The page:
Strep Throat

Streptococcal Pharyngitis

Medically reviewed by Carina Fung, PharmD, BCPPS

Strep Throat Diagnosis

Viral or Bacterial?

When diagnosing a patient with a particular illness, providers will look for either viral or bacterial infections, as both types of illnesses can cause sore throats. While viruses are the most common cause of sore throats in people of all ages, strep throat is caused by bacteria, Streptococcus pyogenes (also known as group A streptococcus).

Unlike viruses, bacteria can survive outside a living host. This means that strep bacteria can live and reproduce on objects and surfaces, increasing the risk of infection by touching or sharing objects or spaces with infected people.

Overall, strep throat accounts for a very small portion of diagnosed sore throats. It’s estimated that group A strep, the most common bacterial cause of strep throat, causes 20–30% of cases of sore throats in children, and about 5–15% of sore throats in adults.

Symptoms of a viral infection causing a sore throat include a cough, rhinorrhea (runny nose), hoarseness, ulcers in the mouth, and conjunctivitis (“pink eye”). Because antibiotics are only meant to treat bacterial infections, they are ineffective against viral infections.

Strep Throat Test

Your medical history, as well as a clinical examination, can be used to diagnose viral pharyngitis when viral symptoms are obvious.

If a viral infection has been ruled out as a cause for your sore throat, a strep throat test administered by a provider will determine if your symptoms are caused by strep bacteria.

The preliminary test, a rapid antigen test7, is quick. In performing this test, a provider swabs the throat to test for the presence of bacteria, which can be detected within minutes.

If this test returns negative, a provider may proceed with a throat culture to confirm the presence of bacteria. A throat culture involves a provider rubbing a sterile swab over the back of the throat and tonsils to obtain a secretion sample. This sample is then sent to a laboratory, which creates a culture of it. It can take up to two days for the results of the culture to identify the presence of bacteria.

While throat cultures can be uncomfortable, sometimes leading to gagging or watery eyes, they are generally quick, and discomfort subsides almost immediately.

Let your healthcare provider know if you have a sensitive gag reflex before a throat culture is taken so that he or she can take the necessary steps to make you as comfortable as possible.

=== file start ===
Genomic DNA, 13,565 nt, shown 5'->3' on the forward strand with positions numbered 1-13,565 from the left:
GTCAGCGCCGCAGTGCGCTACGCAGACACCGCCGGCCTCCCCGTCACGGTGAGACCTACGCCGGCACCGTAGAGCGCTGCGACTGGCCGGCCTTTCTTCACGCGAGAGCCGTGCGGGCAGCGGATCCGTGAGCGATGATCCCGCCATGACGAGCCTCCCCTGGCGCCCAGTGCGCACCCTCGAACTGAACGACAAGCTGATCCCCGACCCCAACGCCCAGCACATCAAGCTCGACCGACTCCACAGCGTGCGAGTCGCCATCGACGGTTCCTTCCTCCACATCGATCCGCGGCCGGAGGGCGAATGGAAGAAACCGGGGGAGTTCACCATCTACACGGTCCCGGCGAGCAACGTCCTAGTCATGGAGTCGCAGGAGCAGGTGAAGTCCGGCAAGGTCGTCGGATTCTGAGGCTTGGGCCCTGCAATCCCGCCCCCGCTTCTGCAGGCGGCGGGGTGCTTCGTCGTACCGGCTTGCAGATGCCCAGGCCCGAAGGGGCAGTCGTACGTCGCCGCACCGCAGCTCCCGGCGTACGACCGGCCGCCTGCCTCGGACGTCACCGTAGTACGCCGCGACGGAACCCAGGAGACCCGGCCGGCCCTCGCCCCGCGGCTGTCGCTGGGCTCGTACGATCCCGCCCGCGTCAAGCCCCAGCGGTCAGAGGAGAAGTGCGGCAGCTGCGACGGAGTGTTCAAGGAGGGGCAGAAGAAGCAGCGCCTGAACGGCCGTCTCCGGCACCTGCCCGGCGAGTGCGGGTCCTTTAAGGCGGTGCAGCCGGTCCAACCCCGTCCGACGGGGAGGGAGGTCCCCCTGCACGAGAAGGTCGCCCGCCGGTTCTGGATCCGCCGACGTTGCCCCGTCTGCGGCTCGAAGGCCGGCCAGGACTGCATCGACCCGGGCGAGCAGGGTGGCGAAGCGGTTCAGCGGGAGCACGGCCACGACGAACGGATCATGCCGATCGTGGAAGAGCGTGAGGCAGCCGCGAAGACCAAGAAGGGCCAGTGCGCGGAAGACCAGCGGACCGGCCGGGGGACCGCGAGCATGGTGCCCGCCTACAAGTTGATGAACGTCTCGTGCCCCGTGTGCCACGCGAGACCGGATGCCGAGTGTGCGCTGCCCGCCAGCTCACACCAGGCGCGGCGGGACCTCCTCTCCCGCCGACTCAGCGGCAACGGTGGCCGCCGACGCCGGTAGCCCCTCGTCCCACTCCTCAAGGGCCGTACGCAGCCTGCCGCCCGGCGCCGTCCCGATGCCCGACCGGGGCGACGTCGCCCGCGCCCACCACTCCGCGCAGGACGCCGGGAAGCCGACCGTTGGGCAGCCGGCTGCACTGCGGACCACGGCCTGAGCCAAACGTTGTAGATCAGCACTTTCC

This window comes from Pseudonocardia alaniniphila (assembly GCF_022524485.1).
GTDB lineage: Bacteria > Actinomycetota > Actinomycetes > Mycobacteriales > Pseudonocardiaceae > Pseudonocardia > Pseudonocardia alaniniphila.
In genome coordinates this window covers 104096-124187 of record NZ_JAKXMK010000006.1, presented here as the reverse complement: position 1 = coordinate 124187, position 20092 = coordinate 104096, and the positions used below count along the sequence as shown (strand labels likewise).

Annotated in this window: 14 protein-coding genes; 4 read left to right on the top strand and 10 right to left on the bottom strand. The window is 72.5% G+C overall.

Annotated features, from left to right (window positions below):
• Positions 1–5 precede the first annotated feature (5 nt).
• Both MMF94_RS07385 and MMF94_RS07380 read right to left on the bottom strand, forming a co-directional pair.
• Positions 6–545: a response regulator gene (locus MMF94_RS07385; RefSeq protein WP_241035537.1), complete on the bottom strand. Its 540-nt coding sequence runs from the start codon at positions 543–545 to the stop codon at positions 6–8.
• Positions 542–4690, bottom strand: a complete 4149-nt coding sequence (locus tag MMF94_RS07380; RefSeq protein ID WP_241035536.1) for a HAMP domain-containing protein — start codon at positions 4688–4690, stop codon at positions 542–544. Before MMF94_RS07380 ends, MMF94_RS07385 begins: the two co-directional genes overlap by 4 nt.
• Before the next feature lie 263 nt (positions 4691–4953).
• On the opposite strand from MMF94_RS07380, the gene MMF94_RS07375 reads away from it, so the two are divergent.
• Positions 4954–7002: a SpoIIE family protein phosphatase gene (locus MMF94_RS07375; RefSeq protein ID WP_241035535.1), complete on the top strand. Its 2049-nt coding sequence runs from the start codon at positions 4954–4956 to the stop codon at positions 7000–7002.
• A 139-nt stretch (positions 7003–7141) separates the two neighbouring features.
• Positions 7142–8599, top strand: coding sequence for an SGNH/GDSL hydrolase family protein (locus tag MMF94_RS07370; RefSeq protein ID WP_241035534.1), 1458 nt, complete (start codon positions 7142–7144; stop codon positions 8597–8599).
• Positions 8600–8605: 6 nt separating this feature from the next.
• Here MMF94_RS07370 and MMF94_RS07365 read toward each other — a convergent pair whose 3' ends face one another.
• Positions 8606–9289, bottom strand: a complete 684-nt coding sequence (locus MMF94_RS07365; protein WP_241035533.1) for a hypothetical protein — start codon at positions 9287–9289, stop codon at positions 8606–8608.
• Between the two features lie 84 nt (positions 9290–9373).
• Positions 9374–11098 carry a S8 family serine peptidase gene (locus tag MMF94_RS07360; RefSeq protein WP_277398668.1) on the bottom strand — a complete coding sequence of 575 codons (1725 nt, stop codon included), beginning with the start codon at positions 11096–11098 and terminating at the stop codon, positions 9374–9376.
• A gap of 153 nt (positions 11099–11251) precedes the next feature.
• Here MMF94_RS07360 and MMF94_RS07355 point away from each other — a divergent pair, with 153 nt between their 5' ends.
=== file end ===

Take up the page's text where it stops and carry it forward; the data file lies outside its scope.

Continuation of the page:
When should I see my healthcare provider?

You should seek immediate care if your child shows severe symptoms, such as difficulty breathing or swallowing or unusual drooling (which may indicate an inability to swallow).

Even a slight increase in body temperature can be dangerous, as fevers are often more concerning in children than in adults.

If you’re an adult, go to the provider if you have a sore throat accompanied by any of the following problems:

  • A sore throat that is severe or lasts longer than a week
  • Frequently recurring sore throat
  • Difficulty swallowing
  • Difficulty breathing
  • Difficulty opening your mouth
  • Joint pain
  • Earache
  • Rash
  • Fever higher than 101°F (38.3°C)
  • Blood or saliva in your phlegm
  • A lump in your neck
  • Hoarseness lasting more than two weeks
  • Swelling in your neck or face

Other causes of a sore throat:

Not all sore throats are caused by strep bacteria. Sometimes, sore throats can be caused by viral infections. Some of these include:

  • The common cold8: a viral infection of the respiratory system (your nose and throat) causing congestion, cough, and fatigue
  • The flu (influenza9): similar to the common cold, but generally comes on more quickly and causes fever, muscle aches, and chills
  • Mono (mononucleosis10, the “kissing disease”): less symptomatic in young children, an infection causing fatigue, sore throat, fever, and swollen lymph nodes that lasts roughly 4–6 weeks
  • Measles11: a childhood infection characterized by widespread rash
  • Chickenpox12: an infection causing an itchy rash with fluid-filled blisters
  • Croup13: an illness common in children that causes dry, harsh, barking cough
  • Whooping cough (pertussis14): a highly contagious respiratory infection A sore throat can also develop because of external or physical causes. These include:
  • Allergies
  • Dryness
  • Irritants (such as air pollution, tobacco smoke, alcohol, or spicy foods)
  • Muscle strain (from yelling, singing, or talking loudly)
  • Gastroesophageal reflux disease (GERD15)
  • Immunodeficiency conditions like HIV16
  • Tumors

Sometimes, a sore throat can be treated by resting, drinking warm liquids, and avoiding irritants. However, if you experience persistent symptoms or believe you have an infection, go to your provider for diagnosis and treatment.

Generally, you should go to the provider if you have a sore throat lasting longer than two days. You should also alert your provider if you have a sore throat accompanied by swollen lymph nodes or a rash, fever, or difficulty breathing or swallowing.

Disclaimer: The information on this site is generalized and is not medical advice. It is intended to supplement, not substitute for, the expertise and judgment of your healthcare professional. Always seek the advice of your healthcare professional with any questions you may have regarding a medical condition. Never disregard seeking advice or delay in seeking treatment because of something you have read on our site. RxSaver makes no warranty as to the accuracy, reliability or completeness of this information.

If you are in crisis or you think you may have a medical emergency, call your doctor or 911 immediately.